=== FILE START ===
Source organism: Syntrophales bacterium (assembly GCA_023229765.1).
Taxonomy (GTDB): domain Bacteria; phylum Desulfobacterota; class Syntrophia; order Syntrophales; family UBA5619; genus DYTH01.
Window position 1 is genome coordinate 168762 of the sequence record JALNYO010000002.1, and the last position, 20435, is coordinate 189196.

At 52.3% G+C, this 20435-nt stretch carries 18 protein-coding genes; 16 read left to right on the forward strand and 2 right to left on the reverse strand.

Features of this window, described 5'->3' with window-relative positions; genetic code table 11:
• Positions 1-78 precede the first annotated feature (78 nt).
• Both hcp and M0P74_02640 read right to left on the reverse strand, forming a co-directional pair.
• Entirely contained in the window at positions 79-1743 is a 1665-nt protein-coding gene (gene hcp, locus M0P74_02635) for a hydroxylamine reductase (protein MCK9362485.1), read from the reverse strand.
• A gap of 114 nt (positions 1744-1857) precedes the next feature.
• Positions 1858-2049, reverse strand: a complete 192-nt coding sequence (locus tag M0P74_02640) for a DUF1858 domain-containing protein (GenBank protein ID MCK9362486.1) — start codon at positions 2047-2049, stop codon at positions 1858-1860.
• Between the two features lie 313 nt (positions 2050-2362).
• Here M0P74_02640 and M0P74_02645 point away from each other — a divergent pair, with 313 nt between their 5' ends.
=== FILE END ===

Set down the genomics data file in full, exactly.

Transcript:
Source organism: Syntrophales bacterium (assembly GCA_023229765.1).
Taxonomy (GTDB): domain Bacteria; phylum Desulfobacterota; class Syntrophia; order Syntrophales; family UBA5619; genus DYTH01.
Window position 1 is genome coordinate 168762 of the sequence record JALNYO010000002.1, and the last position, 20435, is coordinate 189196.

At 52.3% G+C, this 20435-nt stretch carries 18 protein-coding genes; 16 read left to right on the forward strand and 2 right to left on the reverse strand.

Features of this window, described 5'->3' with window-relative positions; genetic code table 11:
• Positions 1-78 precede the first annotated feature (78 nt).
• Both hcp and M0P74_02640 read right to left on the reverse strand, forming a co-directional pair.
• Entirely contained in the window at positions 79-1743 is a 1665-nt protein-coding gene (gene hcp, locus M0P74_02635) for a hydroxylamine reductase (protein MCK9362485.1), read from the reverse strand.
• A gap of 114 nt (positions 1744-1857) precedes the next feature.
• Positions 1858-2049, reverse strand: a complete 192-nt coding sequence (locus tag M0P74_02640) for a DUF1858 domain-containing protein (GenBank protein ID MCK9362486.1) — start codon at positions 2047-2049, stop codon at positions 1858-1860.
• Between the two features lie 313 nt (positions 2050-2362).
• Here M0P74_02640 and M0P74_02645 point away from each other — a divergent pair, with 313 nt between their 5' ends.